R, When does the error "$ operator is invalid for atomic vectors" occur?

#1
Code:
pmf <- array(c(2/15,1/15,4/15,1/15,3/15,4/15),dim=c(2,3),
             dimnames=list(X=1:2,Y=1:3))
pmf$Y
Error in pmf$Y : $ operator is invalid for atomic vectors
please give detail explanation. I have faced the problem a number of times not only for 'array' but also for 'data.frame'.
 
#3
what exactly do you expect pmf$Y to return?
Rather i give another example:

Code:
b <- matrix(1:6,nrow=2,dimnames=list(c("X1","X2"),c("Y1","Y2","Y3")))
b
b$X1
or

Code:
pmf <- array(c(2/15,1/15,4/15,1/15,3/15,4/15),dim=c(2,3),
             dimnames=list(X=1:2,Y=1:3))
seq_along(pmf$Y)
Error in pmf$Y : $ operator is invalid for atomic vectors
I actually expect 1 2 3 from seq_along(pmf$Y)
 
Last edited:

trinker

ggplot2orBust
#4
I don't index arrays but it's much safer to index a matrix with the square brakets as seen below:

Code:
b <- matrix(1:6,nrow=2,dimnames=list(c("X1","X2"),c("Y1","Y2","Y3")))
b
b["X1", ]
 

bryangoodrich

Probably A Mammal
#5
vector, matrix, and arrays are all of a vector type. Technically lists are on the face of them, but they're vectors of hashes (names) to list elements. A data.frame is just a special kind of list (a list with atomic vectors of equal length). Though, that doesn't have to be the case (you can have a data.frame with a 'table cell' that contains a vector or something complex itself, but you should avoid that!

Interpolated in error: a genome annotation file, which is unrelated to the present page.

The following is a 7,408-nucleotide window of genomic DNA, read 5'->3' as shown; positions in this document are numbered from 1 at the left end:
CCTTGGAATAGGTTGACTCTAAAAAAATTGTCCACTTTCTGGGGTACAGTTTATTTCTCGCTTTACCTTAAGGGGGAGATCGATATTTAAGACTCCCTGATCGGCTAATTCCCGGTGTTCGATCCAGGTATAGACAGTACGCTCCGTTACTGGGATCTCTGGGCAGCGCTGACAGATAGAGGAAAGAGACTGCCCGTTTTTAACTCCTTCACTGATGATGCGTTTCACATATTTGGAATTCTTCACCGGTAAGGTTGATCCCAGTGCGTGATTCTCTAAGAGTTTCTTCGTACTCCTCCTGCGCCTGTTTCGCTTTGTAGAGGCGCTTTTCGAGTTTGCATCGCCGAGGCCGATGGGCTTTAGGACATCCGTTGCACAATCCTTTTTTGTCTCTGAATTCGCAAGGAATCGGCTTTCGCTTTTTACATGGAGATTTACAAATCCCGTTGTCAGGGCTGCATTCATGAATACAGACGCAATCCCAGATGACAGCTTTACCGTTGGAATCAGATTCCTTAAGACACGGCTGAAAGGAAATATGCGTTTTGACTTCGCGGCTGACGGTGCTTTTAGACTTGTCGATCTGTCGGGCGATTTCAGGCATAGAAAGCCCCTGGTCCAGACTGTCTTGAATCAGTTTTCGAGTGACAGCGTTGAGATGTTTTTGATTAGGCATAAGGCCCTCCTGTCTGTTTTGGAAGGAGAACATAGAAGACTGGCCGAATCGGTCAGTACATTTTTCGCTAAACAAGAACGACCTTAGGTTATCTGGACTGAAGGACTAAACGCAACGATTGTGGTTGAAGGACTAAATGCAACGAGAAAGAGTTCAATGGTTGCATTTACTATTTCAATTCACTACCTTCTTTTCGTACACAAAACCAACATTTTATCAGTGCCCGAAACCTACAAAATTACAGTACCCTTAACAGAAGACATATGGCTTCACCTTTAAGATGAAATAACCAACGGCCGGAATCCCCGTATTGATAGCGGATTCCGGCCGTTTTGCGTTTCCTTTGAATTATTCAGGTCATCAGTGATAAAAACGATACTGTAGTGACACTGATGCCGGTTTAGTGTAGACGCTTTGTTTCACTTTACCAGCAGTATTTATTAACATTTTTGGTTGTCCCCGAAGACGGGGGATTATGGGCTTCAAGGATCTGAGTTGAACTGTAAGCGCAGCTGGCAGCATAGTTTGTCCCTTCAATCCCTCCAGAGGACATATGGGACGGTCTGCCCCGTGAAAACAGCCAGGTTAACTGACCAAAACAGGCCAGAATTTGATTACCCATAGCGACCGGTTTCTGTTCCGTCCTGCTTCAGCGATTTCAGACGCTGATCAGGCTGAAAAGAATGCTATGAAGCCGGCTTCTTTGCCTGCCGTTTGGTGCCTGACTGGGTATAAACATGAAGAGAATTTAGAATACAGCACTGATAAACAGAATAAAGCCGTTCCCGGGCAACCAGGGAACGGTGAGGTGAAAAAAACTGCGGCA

In any case, LISTS data structures in R can use the "$" operator. That is built into R. It is NOT available for vector data structure. You have to use dimension indexing with square brackets. The brackets are more general and apply to data.frames because frames are intended to be "like" matrix in form (tabular/columnar). However, underneath, a frame is still just a special kind of lists. Lists can use the "$" operator because it is expected to be a hash, which means the value of a list element is determined by its key. Unlike hashables in other programming languages, R lists can still be accessed by numeric index, which is why you can do something like MyList[[4]] to access the 4th element of a list. This is also why I said lists are still vectors at some level because they are stored with indexes (either that or behind the scenes the keys are kept in a vector, but who knows).

Therefore, your trying to access named dimensions of vectors, matrices, or arrays using the "$" operator will fail. A vector is generic and is single dimensional. A matrix is a 2D vector. An array is any higher dimensional vector. You can access named components only through dimensions which is only accessible through dimensional indexing (brackets) as Trinker showed.